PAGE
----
My next stop on my trip to Japan was to head north from Kyoto to the old Imperial city of Kanazawa.  It was super easy using my  JP rail pass, but instead of taking the Shinkansen (bullet train), this route is covered by the Thunderbird (they have great names for their high speed trains don’t they).

The Thunderbird is the second level of bullet train, and looks anything but elegant with its broad, pug nose versus the beautifully elongated nose of the Shinkansen.  The second most interesting fact about the Thunderbird is that rather than travel at 320 km per hour like its high speed cousin it muddles along at a rather sedentary 100 km per hour, but ever reliable none-the-less.

Kanazawa has lots of traditional and cultural ties to the past, and so I decided to throw this lovely little regional city into the mix just for fun…

Although smaller than Kyoto its strategically located on the west coast along the Sea of Japan.  Well documented for its precipitation I was not to be disappointed, it reminded me of Vancouver in that an umbrella should always be a companion whenever you venture out.  🙂

One of the most impressive places I visited was Kanazawa Castle which has been painstakingly restored. During the reconstruction the restoration team closely followed the traditional architecture, building materials and structural designs to ensure the authenticity of the building…  The traditional designs used for all the framing and joints that flex with seismic shifts and earthquakes, of which there are many, was truly a piece of art unto itself.

Next on my list was the Higashichaya district, which is nestled against the eastern bank of the Asano River and is a throw back to the traditional Edo period (1603 – 1868) of Japan when there was no European influences at all.  Each street has been authentically restored in terms of its architecture, and in some cases still remain tea houses, but with everything these days there is also a lot of regular stores within these lovely buildings.

One of my favourite activities in Kanazawa was to take a morning hike into the surrounding hills, I didn’t realize that once in the bush that I would be surrounded by deserted trails and a host of beautiful butterflies fluttering about…they were everywhere and such an unexpected pleasure..

Kanazawa is situated in a jumble of rolling hills and mountains which overlook the city, covered in almost rainforest like foliage and quite humid once on the hilly paths it was as if I’d left civilization completely.  The best part was discovering abandoned temples, some overgrown with creeper and vines, many looking as though few people had been this way for sometime.  I definitely got my miles in that day – the Fitbit was working overtime!

In fact, I walked 120 km (75 miles) during my week in Japan which is just over 10 miles per day on average…

The Omicho Market is also worth a visit, in that its home to both a fresh, organic food market as well as the seafood market.  The fish are literally still kicking when they hit the stalls first thing in the morning and so guaranteed fresh and never frozen.  I enjoyed stopping by prior to my hike to get some fabulous produce…absolutely delicious!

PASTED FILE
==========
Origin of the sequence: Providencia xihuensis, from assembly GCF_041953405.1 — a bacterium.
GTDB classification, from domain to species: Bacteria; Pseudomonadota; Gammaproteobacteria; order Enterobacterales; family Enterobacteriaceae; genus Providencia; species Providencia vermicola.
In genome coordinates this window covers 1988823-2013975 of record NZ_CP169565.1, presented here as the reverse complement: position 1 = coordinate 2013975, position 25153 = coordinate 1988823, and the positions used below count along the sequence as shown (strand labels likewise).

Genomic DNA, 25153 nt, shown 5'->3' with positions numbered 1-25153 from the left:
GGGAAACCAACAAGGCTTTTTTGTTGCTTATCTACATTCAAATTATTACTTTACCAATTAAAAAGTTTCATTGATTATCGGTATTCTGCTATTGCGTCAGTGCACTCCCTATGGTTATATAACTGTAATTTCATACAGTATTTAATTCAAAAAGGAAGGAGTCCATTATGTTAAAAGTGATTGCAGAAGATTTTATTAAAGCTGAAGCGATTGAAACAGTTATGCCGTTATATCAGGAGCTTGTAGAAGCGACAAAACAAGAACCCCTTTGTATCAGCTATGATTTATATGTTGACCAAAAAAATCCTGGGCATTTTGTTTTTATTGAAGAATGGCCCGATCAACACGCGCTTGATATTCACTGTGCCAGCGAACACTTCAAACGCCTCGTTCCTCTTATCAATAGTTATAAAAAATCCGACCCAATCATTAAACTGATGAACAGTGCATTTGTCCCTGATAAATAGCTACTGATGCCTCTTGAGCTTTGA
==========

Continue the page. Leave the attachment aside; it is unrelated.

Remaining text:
All great sights and places to see while in Kanazawa, however, I’m saving the best for last!

The absolute high point of my trip to Kanazawa was visiting the 21st Century Museum of Contemporary Art, which is home to the world famous “Swimming Pool” sculpture by the famous Argentinian artist Leandro Erlich.  Produced in 2004 it provides the illusion of a swimming pool from above, however the entrance to the pool is from the basement level of the gallery and so visitors wander into the space taking photos and peering up yet, they are seemingly “underwater” when viewed from above.  The pool has about 10 centimeters of water over a glass ceiling which makes it one of the most fascinating sculptures I’ver every seen.  Quite powerful!

My hotel in Kanazawa was close to the train station but I wouldn’t recommend it necessarily, as the experience was poor and room was tired and dated.  Who knew I was such a snob!   Yeah, that’s your outside voice by the way  🙂

A couple of important travel tips this week:  (1) always ask the concierge for places to eat, then get them to call ahead and make a reservation for you at a specified time.  My experience is that walk-ins to restaurants can be tricky especially if you don’t have the local language.  Again my recommendation would be to try someplace that serves local fare, you’ll be pleasantly surprised nine times out of ten and have both a wonderful meal and an often memorable experience!

(2) Don’t be afraid to explore, particularly if you have a map on your phone that works when offline.  This enables you to discover and explore districts and neighborhoods off the beaten track and away from the tourist crowds, which I find to be a generally rewarding experience.

The other big thing I decided to do differently this trip was to buy a Solis Skyroam unit along with some day passes ($9 per day – unlimited data).  I’ve been able to put my phone on airplane mode and link it to this unit which was in my backpack at all times.  This allowed me to have secure WiFi no matter which country I was in.

The unit also acts as a phone charger, cos’ as you know they drain themselves pretty darn quickly, the added bonus is that if you travel with friends or family you can have up to five devices all using it at any one time.

I personally loved it and will never use roaming from my phone provider again!  My provider charges me $12 for 10 MB of data – oi vey…never again!

Japan has been more than I expected, more beautiful, more ordered and much cleaner than I anticipated, but also more friendly and welcoming.  It was a fantastic week, which feels like two as I’ve crammed so much in.  🙂  Yep, me being me, what can I say?

So until next week and my upcoming visit to Singapore…signing off from beautiful Japan!

Sayōnara